The griffin was blazoned sable but was depicted brown, which is not acceptable for griffins: [returning a brown bull of Saint Luke] While we register brown beasts proper if the animal is found naturally brown, such as a brown rabbit, or a brown hound, this is not a beast, but rather a monster, because of the wings and halo. Since monsters do not have proper coloration, they cannot be brown. (LoAR May 1998) To clarify that precedent: monsters may have a proper coloration, as long as it is a heraldically defined proper coloration. An example of such a heraldically defined proper coloration would be the proper tincture of a mermaid, defined in the SCA Glossary of Terms as "Caucasian human with green tail and yellow hair." However, a monster without a heraldically defined proper coloration may not be "brown proper", even if the animals which donated the component parts for the monster may be brown when in nature. [Cynuise ó Cianáin of Bardsea, 11/02, R-Trimaris] Precedents - François 1, under Proper [KH]

Well, nuts, I misblazoned this. The wyverns are supposed to be azure and argent, as they appear in his registered arms, Per pale argent and azure, in fess a double-bitted axe between two wyverns combattant counterchanged.; only the nest is brown. Brown can be used as a tincture if there are examples of such brown things in period (bears, horses, tree trunks). As nests are usually constructed from dried and/or woody foliage, we’re hoping that a “sticks” nest would be registerable. [MMM]

Umm al-Ghazala Jami’a bint Aslān Khātūn al-Armani (Tir Ysgithr): NAME CORRECTION from Umm al-Ghazala Jami’a bint Kamil al-Armani, Laurel July 2005

Originally submitted as Umm al-Ghazala Jami’a bint K’ami al-Armani, the name was registered as Umm al-Ghazala Jami’a bint Kamil al-Armani by the College of Arms for mixing Arabic and Armenian name elements and for no documentation to demonstrate that K’ami was ever used as an Armenian name element or that it follows Armenian given name patterns; I ask that this be considered a name resubmission/correction, as the suggested alternate Arabic given name Kamil was something suggested by me, unknown by the client, and it appears that I made the comment on an internal report (i.e., it shouldn’t have been included in the external Letter of Intent). The client wishes the nasab (pedigree, “patronymic” or lineage of the individual) changed to one of her own choosing.

Annemarie Schimmel’s Islamic Names demonstrates the rather unusual feminine given name Aslān Khātūn, “lady lion,” a daughter of the Seljukid ruler Chaghri Beg (9th C. ( )) (p. 46). In regard to a nasab being other than only a designator of the paternal pedigree, on pp. 8-9, Schimmel notes that sometimes a nasab reflected the lineage of the person’s mother, when the mother was noted for special traits, as in the case of being a foreigner (Muhammad ibn al-Hanafiyya ( c. 687, a messianic redeemer who sought to overthrow the Umayyid Caliphate ( )) , “the son of a woman belonging to the Hanifa tribe”; Ibn al Qutiyya (d. 977, a Muslim historian born in Seville ( )) or Ibn ar-Rumiyya, “son of the Visigothic, or, Byzantine woman”), or being remarkable in some way, particularly in polygamous families (Marwan ibn al-Hakam known as Ibn al-Zarqa (623-685, first of the Marwanid caliphs of the Umayyad dynasty ( ), “son of the blue-eyed woman”), or the maternal family being more important than the paternal line (Ibn Bint al-A’azz ( c. 1267) and a vizier himself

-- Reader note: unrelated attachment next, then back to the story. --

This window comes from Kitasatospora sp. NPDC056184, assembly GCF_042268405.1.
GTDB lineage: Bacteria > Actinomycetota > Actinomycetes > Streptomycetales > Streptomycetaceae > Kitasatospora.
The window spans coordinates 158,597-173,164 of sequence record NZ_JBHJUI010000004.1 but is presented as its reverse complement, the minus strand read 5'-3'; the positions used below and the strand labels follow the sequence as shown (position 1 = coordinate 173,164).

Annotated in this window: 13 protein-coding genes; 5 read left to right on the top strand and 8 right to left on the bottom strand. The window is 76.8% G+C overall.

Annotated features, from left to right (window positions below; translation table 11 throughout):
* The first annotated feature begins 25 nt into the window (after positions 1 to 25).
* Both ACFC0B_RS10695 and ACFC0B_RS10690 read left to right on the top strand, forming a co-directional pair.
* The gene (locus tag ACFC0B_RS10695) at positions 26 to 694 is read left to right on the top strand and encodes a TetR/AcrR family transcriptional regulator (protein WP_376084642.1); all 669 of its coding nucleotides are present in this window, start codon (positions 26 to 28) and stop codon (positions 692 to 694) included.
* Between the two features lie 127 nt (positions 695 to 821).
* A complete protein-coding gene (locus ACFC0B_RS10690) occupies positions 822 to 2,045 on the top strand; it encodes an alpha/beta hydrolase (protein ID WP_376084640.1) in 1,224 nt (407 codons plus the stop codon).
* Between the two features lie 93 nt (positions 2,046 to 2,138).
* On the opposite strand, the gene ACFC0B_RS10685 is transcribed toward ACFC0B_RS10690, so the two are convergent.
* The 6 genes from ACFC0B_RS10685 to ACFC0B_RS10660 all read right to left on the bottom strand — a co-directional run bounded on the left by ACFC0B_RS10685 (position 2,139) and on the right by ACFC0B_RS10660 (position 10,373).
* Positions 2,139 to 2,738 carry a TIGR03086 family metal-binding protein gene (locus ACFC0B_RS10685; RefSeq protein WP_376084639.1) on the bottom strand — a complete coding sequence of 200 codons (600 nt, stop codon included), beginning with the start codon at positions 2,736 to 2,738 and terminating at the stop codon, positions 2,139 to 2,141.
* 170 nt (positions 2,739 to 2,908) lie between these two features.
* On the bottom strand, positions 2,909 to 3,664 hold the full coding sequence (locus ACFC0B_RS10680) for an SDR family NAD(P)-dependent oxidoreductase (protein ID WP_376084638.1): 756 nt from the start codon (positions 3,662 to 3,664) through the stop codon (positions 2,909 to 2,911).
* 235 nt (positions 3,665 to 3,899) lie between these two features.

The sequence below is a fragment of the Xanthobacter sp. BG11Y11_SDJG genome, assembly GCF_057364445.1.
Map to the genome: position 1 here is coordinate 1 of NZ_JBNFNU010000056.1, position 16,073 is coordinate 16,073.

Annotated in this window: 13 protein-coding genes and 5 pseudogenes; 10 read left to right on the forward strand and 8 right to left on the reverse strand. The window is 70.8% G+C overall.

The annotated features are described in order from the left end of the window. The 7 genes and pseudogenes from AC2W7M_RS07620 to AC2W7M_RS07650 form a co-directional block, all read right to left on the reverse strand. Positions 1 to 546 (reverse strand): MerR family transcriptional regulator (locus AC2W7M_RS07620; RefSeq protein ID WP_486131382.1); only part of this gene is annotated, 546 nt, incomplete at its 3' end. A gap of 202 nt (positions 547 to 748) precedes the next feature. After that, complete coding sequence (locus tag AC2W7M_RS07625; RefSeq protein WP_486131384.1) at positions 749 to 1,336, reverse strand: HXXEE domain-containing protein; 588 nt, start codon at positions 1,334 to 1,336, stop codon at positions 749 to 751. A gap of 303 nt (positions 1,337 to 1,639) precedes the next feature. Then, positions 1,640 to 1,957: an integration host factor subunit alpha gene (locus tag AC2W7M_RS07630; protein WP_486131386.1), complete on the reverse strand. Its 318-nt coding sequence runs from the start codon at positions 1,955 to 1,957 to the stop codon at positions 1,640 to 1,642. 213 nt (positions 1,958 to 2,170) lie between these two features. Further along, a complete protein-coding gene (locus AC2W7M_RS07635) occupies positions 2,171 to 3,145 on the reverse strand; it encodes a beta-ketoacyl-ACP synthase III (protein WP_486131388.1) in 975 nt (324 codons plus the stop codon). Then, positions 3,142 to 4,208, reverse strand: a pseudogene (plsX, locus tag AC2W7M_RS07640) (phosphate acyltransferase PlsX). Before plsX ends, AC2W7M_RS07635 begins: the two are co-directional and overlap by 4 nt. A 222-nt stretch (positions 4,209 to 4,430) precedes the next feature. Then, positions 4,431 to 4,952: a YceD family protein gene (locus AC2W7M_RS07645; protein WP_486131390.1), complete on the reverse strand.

( ), “maternal grandfather al-A’azz, who was a vizier,” or Ibn ukht Ghanim, “son of Ghanim’s sister”). There are some nasab which are fairly generic (Ibn al-mar’a, “son of the lady/woman”) or which allude to the mother’s profession (Ibn ad-daya (a Muslim mathematician and the author of The Book on Ratio and Proportion ( ) , “son of the wetnurse”). Dates and URLs of individuals demonstrate that at least several of these persons’ lives fall within SCA period.

Should this name be considered inappropriate as a nasab, an alternative choice (her choice, not my suggestion!) is Shīrīn (Schimmel, p. 46). The Persian Sassanid king Khusrau II (591-628) seized Jerusalem in 614 and took Egypt away from the Byzantine empire; Shīrīn was his favorite wife

( ). Their love story, complicated by Fahrad, an architect, who was infatuated with Shīrīn, was first written by Nezami Ganjavi (1141-1209) and became a popular medieval legend in Persia. While Schimmel says that the princess was Armenian, Shīrīn is shown as a Parsi/Persian name in “Names of Persia” ( ).

Ysabeau Bourbeau: NEW NAME, DEVICE and BADGE: Azure, a bottle bendwise sinister between three eels argent.

(Fieldless) A bottle bendwise sinister azure entwined by an eel argent.

Nice name! [AÞ]

Is there a date given for <Bourbeau>? If not, would she be amenable to using a attested form of the name? The Legal Name Allowance only applies to the submitters own name, so the fact that <Bourbeau> is her mother’s maiden name won’t help with registration. [KT]